Blockchain and Trust

From the WSJ:

Blockchain overcomes the problem of lack of trust, thereby eliminating the need for middlemen. The concept relies on math and technology that are complex and often unintelligible to the uninitiated. Here, it is sufficient to appreciate only a few elements: A blockchain is effectively an interconnected, distributed ledger. New transactions are added to the chain and then, once cryptographically locked, cannot be altered. The result is a system of records that is secure and auditable but controlled by no central authority. When a bitcoin user wants to transfer funds, that transaction is added to the blockchain and becomes a permanent part of the shared record.

Blockchains can reduce wasteful byproducts of distrust. Rather than paying intermediaries, the technology allows users to do business with each other by trusting in a vast collective to verify transactions. That’s more important than ever, as people buy and sell online with unknowable strangers.

Consider the repercussions if blockchain technology becomes widely adopted: Financially disenfranchised people, those without access to banks or credit cards, will be able to buy and sell online. Information on deeds, titles, professional credentials and even simple identification will be easily obtainable, transparent, reliable and free from error. The costs associated with many transactions will fall as middleman are cut out and cumbersome government regulation is avoided.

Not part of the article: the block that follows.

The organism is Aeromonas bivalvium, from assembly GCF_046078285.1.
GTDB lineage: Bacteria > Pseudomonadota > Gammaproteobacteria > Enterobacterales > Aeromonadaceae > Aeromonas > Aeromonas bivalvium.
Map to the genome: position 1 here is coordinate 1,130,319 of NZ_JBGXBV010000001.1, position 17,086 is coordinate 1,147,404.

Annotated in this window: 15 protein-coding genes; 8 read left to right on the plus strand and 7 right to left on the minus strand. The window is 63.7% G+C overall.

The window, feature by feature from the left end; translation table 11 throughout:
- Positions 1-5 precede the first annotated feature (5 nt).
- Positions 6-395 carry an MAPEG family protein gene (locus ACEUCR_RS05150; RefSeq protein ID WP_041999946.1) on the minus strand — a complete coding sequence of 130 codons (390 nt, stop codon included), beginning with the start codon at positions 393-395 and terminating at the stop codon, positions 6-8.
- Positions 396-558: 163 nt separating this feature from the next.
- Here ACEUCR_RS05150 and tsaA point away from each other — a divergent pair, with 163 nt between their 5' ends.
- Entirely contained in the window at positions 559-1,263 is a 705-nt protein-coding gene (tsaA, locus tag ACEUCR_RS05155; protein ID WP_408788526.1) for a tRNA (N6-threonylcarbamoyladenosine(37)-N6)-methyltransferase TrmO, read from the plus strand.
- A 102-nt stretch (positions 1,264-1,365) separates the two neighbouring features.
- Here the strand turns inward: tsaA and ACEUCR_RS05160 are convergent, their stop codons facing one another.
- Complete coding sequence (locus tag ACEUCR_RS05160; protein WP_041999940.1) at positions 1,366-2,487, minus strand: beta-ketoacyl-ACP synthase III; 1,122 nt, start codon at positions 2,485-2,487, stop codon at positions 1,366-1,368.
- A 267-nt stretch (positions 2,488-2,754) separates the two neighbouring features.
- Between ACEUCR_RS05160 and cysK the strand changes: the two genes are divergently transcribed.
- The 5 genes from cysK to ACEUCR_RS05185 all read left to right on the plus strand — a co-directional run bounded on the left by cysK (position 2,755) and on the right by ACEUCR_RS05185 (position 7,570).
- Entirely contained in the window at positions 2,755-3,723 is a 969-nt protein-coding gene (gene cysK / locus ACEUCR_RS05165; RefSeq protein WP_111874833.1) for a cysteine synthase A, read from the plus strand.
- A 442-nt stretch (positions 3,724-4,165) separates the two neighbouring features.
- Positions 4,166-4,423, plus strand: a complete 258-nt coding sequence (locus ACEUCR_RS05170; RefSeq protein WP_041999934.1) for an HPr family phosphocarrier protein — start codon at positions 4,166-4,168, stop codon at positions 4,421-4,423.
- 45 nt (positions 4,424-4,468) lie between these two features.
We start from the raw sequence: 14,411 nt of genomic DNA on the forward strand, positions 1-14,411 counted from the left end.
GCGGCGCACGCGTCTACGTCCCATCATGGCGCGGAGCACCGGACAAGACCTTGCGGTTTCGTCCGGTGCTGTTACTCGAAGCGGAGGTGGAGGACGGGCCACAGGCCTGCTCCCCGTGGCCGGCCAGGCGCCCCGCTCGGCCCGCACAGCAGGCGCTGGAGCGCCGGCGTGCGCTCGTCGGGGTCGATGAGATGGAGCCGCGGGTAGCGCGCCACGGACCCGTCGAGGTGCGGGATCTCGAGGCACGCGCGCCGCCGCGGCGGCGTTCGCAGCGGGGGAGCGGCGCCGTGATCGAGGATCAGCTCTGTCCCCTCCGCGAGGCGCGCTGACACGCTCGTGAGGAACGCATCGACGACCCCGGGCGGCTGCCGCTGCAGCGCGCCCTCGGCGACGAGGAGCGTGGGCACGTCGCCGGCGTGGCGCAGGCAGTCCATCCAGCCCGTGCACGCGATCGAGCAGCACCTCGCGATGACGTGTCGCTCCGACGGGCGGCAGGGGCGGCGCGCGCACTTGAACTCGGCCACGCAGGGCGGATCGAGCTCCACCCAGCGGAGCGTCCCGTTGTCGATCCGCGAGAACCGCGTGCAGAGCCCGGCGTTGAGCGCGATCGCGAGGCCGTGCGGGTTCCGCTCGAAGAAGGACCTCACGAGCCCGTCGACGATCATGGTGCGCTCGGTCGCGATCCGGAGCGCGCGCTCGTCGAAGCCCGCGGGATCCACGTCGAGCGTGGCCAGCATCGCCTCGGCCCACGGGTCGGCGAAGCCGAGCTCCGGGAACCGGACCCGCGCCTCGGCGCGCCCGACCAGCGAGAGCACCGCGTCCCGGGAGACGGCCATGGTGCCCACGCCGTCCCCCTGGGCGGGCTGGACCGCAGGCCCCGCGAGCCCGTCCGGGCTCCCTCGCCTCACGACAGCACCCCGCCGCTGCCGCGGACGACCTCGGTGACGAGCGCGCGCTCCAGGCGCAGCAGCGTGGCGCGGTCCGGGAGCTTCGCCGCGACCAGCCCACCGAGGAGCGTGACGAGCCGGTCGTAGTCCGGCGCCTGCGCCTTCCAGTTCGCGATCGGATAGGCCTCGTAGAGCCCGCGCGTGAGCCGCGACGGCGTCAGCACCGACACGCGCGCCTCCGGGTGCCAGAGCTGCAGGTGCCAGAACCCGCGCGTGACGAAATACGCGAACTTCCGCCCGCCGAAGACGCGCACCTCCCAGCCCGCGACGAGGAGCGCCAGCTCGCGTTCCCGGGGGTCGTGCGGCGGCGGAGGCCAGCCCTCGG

The transaction cost economics of that is explained here.

My RMIT colleagues Chris Berg, Jason Potts and I explain why this is important here (emphasis original):

But the blockchain allows us to exchange differently. A better metaphor for the blockchain is the invention of mechanical time.  Mechanical time opened up entirely new categories of economic organisation that had until then been not just impossible, but unimaginable.

One of the criticisms of blockchain is the amount of electricity that is employed in the mining process. That, however, is simply a realisation of the cost of trust that is imposed on the economy in traditional transactions. I expect to see innovation in that space at some point.

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16 Responses to Blockchain and Trust

  1. Rusty of Qld

    Would a determined government agency with the resources available to it be able to get into the system, blockchain, currency etc and wreak havoc?

  2. Tel

    Yes and no.

    If you buy on VISA you get some opportunity to ring up and say the merchant failed to deliver therefore you want to claw back the transaction. Same with credit card fraud, you get paid back (and they rip the merchant). So that’s one sort of trust.

    Paypal have different arrangements but they do have a dispute and settlement process, I’m not going to stick my neck out and say whether it’s better or worse than VISA but as a “middleman” they do attempt to maintain the interests of both sides of the transaction.